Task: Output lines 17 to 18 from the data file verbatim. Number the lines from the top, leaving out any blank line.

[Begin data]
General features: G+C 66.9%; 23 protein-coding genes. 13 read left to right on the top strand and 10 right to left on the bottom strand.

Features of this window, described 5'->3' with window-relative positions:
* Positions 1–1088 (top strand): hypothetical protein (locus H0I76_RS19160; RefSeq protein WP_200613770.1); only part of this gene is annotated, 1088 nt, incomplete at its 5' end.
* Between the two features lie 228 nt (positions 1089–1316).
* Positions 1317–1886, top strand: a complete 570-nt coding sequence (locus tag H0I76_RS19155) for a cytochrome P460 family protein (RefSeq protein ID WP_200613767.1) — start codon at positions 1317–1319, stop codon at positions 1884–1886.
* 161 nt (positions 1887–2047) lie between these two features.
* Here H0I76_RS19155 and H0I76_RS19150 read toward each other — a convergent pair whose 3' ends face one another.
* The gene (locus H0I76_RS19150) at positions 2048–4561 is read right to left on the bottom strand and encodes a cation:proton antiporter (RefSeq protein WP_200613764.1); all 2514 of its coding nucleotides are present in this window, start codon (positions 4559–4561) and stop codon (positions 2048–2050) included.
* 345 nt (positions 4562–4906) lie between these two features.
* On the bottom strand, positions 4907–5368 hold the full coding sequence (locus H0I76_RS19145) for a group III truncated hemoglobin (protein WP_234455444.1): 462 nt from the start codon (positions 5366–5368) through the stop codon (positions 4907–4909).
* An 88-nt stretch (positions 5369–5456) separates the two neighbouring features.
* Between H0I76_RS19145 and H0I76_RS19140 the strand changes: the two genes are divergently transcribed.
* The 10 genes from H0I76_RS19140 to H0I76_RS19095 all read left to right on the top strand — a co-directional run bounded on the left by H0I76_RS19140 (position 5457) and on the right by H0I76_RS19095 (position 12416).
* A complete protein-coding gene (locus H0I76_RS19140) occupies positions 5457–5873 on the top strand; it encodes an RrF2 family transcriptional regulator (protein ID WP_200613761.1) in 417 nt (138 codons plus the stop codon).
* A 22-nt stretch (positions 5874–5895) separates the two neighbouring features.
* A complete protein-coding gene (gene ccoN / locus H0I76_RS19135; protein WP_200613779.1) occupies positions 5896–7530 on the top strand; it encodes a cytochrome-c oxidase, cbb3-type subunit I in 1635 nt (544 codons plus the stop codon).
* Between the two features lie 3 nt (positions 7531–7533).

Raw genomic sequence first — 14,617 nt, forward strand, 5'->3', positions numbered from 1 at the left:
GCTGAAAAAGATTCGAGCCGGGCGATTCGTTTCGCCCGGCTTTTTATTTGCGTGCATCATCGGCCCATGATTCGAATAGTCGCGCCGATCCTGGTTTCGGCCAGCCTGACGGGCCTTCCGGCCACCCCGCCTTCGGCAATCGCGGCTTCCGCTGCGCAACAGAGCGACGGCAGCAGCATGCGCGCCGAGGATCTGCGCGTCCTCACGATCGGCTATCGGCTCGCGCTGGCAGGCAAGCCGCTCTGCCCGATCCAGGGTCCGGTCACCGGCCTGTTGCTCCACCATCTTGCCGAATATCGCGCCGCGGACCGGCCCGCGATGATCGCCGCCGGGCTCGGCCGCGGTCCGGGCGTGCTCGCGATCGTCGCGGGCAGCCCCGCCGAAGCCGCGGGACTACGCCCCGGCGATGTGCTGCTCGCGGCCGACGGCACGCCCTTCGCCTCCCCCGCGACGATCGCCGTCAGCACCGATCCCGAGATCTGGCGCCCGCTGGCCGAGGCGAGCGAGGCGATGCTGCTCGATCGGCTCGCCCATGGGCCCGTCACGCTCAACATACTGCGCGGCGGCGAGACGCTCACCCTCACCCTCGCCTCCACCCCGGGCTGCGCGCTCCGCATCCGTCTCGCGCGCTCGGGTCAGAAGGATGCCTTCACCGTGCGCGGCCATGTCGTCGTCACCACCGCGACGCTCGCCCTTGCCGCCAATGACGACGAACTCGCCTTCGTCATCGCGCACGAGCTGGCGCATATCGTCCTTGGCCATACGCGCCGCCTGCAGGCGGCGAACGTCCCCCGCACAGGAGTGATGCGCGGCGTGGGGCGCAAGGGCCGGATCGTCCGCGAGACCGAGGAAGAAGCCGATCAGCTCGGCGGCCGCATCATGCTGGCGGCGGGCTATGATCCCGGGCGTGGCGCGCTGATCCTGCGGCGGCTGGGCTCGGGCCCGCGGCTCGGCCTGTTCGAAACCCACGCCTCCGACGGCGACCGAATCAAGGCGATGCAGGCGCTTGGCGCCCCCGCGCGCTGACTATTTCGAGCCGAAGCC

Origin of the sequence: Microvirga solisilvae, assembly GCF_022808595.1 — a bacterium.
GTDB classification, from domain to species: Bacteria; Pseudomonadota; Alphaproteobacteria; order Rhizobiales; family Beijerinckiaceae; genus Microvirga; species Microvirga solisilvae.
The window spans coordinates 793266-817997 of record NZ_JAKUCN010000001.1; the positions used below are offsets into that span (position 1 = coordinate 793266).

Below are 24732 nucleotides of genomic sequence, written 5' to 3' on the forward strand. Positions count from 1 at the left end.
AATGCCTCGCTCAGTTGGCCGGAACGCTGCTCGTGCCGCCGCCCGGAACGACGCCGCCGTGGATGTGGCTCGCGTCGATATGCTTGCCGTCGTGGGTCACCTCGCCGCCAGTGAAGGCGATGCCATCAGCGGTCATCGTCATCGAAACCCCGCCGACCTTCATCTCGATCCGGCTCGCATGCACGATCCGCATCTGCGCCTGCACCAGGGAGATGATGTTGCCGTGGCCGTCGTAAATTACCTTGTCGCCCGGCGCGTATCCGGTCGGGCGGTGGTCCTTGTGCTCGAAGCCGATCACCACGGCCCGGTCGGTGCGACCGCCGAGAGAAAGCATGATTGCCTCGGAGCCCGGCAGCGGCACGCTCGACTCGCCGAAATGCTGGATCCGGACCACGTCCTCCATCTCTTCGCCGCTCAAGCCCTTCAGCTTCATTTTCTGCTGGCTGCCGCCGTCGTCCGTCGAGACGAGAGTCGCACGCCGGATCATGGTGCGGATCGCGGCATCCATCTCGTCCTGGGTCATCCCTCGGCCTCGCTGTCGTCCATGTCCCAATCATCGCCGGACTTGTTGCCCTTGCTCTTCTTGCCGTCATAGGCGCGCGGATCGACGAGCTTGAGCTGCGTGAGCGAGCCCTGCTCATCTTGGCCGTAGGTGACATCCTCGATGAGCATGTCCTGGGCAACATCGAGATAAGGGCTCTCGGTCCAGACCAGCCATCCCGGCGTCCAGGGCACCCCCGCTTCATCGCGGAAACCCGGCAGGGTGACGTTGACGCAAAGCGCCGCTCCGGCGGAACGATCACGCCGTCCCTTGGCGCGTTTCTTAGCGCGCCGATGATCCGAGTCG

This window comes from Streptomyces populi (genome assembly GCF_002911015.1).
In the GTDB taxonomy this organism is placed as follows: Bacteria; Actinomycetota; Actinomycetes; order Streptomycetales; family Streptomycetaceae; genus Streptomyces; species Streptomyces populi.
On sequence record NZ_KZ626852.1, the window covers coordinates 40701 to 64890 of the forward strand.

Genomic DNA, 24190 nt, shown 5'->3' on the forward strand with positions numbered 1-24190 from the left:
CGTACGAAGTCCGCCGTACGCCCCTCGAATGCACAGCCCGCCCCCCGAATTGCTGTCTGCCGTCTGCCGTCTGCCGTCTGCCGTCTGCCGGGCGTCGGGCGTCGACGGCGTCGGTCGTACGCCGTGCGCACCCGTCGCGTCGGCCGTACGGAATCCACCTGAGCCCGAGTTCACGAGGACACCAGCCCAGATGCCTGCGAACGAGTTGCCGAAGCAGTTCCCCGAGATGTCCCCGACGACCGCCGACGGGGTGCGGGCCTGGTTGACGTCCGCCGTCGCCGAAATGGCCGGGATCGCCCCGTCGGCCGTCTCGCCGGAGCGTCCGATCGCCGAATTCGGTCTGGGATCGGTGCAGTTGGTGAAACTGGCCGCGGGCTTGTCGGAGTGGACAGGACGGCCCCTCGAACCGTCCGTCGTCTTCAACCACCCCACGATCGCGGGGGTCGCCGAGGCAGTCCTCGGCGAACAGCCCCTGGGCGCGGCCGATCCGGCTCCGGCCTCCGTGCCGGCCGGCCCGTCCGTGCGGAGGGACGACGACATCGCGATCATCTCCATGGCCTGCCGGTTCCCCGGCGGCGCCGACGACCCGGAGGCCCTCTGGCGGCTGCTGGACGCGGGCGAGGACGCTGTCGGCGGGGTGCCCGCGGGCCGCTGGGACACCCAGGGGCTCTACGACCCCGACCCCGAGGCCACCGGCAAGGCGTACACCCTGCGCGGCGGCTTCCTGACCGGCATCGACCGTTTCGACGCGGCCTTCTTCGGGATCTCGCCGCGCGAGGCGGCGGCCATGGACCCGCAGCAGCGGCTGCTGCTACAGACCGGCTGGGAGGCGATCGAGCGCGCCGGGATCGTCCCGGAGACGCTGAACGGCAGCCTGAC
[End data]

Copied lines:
* Between the two features lie 3 nt (positions 7531–7533).

Raw genomic sequence first — 14,617 nt, forward strand, 5'->3', positions numbered from 1 at the left: